This week’s Essential Report come in with the primaries running 49 (up 1) / 35 (down 1) to Labor, washing out into a two party preferred of 59/41 the same way – a 1 point increase for the ALP since last Essential. This came out of a rolling two week sample of 1942, giving an MoE that maxes out around the 2.2% mark. Another poll, another episode of death by increments in the vote estimates. This continues on from the latest Roy Morgan released late last week that polled on July 1/2, having the primaries come in at 46/39 to Labor for a two party preferred of 56/44 – a 1 point increase to Labor in the TPP from the week before. Although, that Morgan had a sample of 564 so it’s not worth spending too long thinking about.

Essential asked additional question this week on the perceptions of the economy over the next 12 months, concerns about unemployment, Liberal Party leadership and a series of questions on what people believe about each of the major parties. These run off a sample of 1038, for an MoE that maxes out at around the 3% mark.

Over the next 12 months do you think economic conditions in Australia will get better, get worse or stay much the same?

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These results are worth throwing into a couple of charts to highlight how perceptions have been changing over time:


econoutpositive econoutnegative

On the cross-tabs, Essential says:

Labor voters were more likely than Coalition voters to think that over the next 12 months economic conditions will get a lot/a little better (65% v 44%). 41% of Coalition voters think that over the next 12 months economic conditions in Australia will get a lot/ a little worse.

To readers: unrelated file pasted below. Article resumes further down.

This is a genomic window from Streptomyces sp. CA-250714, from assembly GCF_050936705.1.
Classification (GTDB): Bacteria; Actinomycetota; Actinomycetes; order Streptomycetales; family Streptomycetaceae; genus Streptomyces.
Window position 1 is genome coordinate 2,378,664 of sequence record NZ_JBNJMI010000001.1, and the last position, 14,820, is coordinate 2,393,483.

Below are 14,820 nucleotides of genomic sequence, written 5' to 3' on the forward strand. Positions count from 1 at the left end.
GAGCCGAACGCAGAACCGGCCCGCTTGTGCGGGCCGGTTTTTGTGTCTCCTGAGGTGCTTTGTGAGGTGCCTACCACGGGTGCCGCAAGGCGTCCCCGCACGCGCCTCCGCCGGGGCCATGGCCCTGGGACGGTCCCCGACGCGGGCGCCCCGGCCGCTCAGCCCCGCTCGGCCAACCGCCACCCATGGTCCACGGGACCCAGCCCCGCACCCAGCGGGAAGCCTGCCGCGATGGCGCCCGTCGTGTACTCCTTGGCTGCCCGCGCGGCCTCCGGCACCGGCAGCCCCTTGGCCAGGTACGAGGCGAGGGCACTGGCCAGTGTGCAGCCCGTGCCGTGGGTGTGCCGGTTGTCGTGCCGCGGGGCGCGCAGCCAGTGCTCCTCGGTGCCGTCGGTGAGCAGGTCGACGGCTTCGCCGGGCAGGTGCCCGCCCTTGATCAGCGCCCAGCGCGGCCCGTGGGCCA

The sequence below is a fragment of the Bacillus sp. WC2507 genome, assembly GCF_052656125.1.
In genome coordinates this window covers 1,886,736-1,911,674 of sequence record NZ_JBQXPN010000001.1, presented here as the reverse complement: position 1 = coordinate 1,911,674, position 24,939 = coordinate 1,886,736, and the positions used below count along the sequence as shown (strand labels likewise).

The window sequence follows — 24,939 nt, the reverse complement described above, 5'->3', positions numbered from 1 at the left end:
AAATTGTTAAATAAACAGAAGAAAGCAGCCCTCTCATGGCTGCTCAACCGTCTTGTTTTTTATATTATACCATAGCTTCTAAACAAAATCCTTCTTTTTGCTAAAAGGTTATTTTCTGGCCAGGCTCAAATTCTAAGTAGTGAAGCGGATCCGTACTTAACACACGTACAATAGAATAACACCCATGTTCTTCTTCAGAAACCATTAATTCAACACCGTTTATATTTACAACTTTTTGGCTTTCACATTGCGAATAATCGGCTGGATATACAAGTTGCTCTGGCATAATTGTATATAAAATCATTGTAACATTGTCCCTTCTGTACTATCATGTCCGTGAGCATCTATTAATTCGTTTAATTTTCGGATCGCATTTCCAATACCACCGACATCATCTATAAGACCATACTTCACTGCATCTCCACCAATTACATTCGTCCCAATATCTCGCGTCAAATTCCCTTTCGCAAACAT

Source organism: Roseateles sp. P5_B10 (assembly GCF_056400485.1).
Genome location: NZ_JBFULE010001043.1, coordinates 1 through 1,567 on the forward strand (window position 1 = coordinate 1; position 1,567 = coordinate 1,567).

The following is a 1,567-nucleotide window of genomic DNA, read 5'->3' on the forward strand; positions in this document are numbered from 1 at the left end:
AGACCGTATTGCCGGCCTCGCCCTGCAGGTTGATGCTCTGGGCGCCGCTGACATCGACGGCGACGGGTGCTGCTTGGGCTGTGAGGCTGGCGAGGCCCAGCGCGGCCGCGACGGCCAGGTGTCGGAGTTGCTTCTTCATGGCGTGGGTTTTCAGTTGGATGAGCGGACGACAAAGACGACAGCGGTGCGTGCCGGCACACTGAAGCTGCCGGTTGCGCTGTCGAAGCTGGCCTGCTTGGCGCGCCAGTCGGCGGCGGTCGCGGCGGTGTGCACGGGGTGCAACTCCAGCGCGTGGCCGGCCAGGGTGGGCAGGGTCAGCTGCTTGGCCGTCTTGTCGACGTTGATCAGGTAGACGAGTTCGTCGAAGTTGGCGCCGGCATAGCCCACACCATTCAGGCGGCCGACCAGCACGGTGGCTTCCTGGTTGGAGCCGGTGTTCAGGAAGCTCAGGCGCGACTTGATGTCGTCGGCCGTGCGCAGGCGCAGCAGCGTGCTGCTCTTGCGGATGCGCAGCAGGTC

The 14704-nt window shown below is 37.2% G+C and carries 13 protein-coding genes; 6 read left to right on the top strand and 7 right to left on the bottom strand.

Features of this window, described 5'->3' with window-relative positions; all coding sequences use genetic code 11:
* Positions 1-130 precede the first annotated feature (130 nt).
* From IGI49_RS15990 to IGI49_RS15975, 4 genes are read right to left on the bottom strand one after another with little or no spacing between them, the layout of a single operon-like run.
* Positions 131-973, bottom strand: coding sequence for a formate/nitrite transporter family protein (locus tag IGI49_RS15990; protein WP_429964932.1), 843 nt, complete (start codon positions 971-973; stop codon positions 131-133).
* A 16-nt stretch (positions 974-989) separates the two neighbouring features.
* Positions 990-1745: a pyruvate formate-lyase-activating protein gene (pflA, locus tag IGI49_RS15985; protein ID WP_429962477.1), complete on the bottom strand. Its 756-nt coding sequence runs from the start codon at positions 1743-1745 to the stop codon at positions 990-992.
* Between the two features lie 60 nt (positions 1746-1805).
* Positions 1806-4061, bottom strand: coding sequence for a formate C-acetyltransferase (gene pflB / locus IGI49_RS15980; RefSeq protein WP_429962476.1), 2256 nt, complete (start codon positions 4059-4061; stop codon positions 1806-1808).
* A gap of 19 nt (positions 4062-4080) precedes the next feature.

How concerned are you that you or some member of your immediate family will lose their job in the next year or so: very concerned, somewhat concerned, or not at all concerned?


The cross-tabs have us:

Respondents on higher incomes were more likely that those on lower incomes to be ‘not at all concerned’ that they or a member of their immediate family will love their job in the next year or so (38% earning $1600 + per week v 25% earning $600 – $1000 per week).

Which of the following do you think would be the best person to be Leader of the Opposition?


We can compare that to the September 2008 results which asked the same question:


Malcolm seems to stuck on 13%. Essential on the cross-tabs reports:

Only 28% of Coalition voters thought Malcolm Turnbull is best person to be Leader of the Opposition while 56% nominated someone other than Malcolm Turnbull. 23% of Coalition voters favoured Joe Hockey, 9% Tony Abbott and 8% Julie Bishop.

Here is a list of things both favourable and unfavourable that have been said about various political parties. Which statements do you feel fit the Labor Party? And which statements do you feel fit the Liberal Party?

politicaltraitsThe cross-tabs mentioned something a little interesting:

The most significant shifts for the Labor Party since we last asked this question in March 2009 are ‘keeps its promises’ (+11%), professional in its approach (-8%) and too dominated by its leader (+8%).

The striking thing about that list is how Labor leads on the positive statements and lags in the negative ones – for every statement apart from “Too dominated by its leader” .

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Peter Fray
Peter Fray
Editor-in-chief of Crikey
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